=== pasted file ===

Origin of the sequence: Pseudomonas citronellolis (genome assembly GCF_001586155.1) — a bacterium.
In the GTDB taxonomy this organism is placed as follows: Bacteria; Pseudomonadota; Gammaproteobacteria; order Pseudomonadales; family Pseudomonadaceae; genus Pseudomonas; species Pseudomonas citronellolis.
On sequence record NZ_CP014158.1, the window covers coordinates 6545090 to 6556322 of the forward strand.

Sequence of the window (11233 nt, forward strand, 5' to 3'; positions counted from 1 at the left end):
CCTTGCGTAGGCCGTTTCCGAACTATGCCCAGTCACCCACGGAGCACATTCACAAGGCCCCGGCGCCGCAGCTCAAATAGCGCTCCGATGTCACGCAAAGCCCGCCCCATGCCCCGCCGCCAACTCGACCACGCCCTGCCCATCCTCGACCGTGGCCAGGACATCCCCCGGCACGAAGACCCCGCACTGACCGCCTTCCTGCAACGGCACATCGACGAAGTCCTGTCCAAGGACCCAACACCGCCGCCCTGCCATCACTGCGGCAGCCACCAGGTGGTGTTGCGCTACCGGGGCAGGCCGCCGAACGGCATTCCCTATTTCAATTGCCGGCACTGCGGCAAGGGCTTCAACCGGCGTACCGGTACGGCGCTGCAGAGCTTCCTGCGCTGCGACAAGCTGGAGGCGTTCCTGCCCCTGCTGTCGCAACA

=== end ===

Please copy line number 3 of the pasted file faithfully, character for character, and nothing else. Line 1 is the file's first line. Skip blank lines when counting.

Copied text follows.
On sequence record NZ_CP014158.1, the window covers coordinates 6545090 to 6556322 of the forward strand.